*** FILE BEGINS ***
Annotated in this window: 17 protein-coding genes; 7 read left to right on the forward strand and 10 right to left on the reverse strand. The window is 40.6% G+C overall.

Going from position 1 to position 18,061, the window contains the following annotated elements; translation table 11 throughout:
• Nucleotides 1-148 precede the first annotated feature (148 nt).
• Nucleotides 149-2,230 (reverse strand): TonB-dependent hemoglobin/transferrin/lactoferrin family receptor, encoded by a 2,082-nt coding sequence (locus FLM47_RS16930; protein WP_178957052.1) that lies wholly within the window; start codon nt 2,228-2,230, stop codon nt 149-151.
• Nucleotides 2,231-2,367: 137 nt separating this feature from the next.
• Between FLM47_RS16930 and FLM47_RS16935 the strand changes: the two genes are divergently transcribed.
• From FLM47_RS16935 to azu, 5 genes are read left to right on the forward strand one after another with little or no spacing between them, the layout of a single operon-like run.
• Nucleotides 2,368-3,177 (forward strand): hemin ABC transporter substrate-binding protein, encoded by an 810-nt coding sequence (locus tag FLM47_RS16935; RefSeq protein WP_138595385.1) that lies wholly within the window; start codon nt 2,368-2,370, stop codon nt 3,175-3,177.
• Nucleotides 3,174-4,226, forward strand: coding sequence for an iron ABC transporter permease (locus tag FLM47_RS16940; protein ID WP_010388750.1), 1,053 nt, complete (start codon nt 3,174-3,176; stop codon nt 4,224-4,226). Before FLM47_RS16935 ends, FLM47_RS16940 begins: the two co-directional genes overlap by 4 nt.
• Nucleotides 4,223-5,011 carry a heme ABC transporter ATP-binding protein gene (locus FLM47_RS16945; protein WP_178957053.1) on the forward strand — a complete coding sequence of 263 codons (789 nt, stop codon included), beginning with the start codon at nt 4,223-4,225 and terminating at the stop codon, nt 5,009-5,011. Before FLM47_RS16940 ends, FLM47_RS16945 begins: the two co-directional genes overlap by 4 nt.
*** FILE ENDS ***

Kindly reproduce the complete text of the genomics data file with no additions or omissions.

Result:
Annotated in this window: 17 protein-coding genes; 7 read left to right on the forward strand and 10 right to left on the reverse strand. The window is 40.6% G+C overall.

Going from position 1 to position 18,061, the window contains the following annotated elements; translation table 11 throughout:
• Nucleotides 1-148 precede the first annotated feature (148 nt).
• Nucleotides 149-2,230 (reverse strand): TonB-dependent hemoglobin/transferrin/lactoferrin family receptor, encoded by a 2,082-nt coding sequence (locus FLM47_RS16930; protein WP_178957052.1) that lies wholly within the window; start codon nt 2,228-2,230, stop codon nt 149-151.
• Nucleotides 2,231-2,367: 137 nt separating this feature from the next.
• Between FLM47_RS16930 and FLM47_RS16935 the strand changes: the two genes are divergently transcribed.
• From FLM47_RS16935 to azu, 5 genes are read left to right on the forward strand one after another with little or no spacing between them, the layout of a single operon-like run.
• Nucleotides 2,368-3,177 (forward strand): hemin ABC transporter substrate-binding protein, encoded by an 810-nt coding sequence (locus tag FLM47_RS16935; RefSeq protein WP_138595385.1) that lies wholly within the window; start codon nt 2,368-2,370, stop codon nt 3,175-3,177.
• Nucleotides 3,174-4,226, forward strand: coding sequence for an iron ABC transporter permease (locus tag FLM47_RS16940; protein ID WP_010388750.1), 1,053 nt, complete (start codon nt 3,174-3,176; stop codon nt 4,224-4,226). Before FLM47_RS16935 ends, FLM47_RS16940 begins: the two co-directional genes overlap by 4 nt.
• Nucleotides 4,223-5,011 carry a heme ABC transporter ATP-binding protein gene (locus FLM47_RS16945; protein WP_178957053.1) on the forward strand — a complete coding sequence of 263 codons (789 nt, stop codon included), beginning with the start codon at nt 4,223-4,225 and terminating at the stop codon, nt 5,009-5,011. Before FLM47_RS16940 ends, FLM47_RS16945 begins: the two co-directional genes overlap by 4 nt.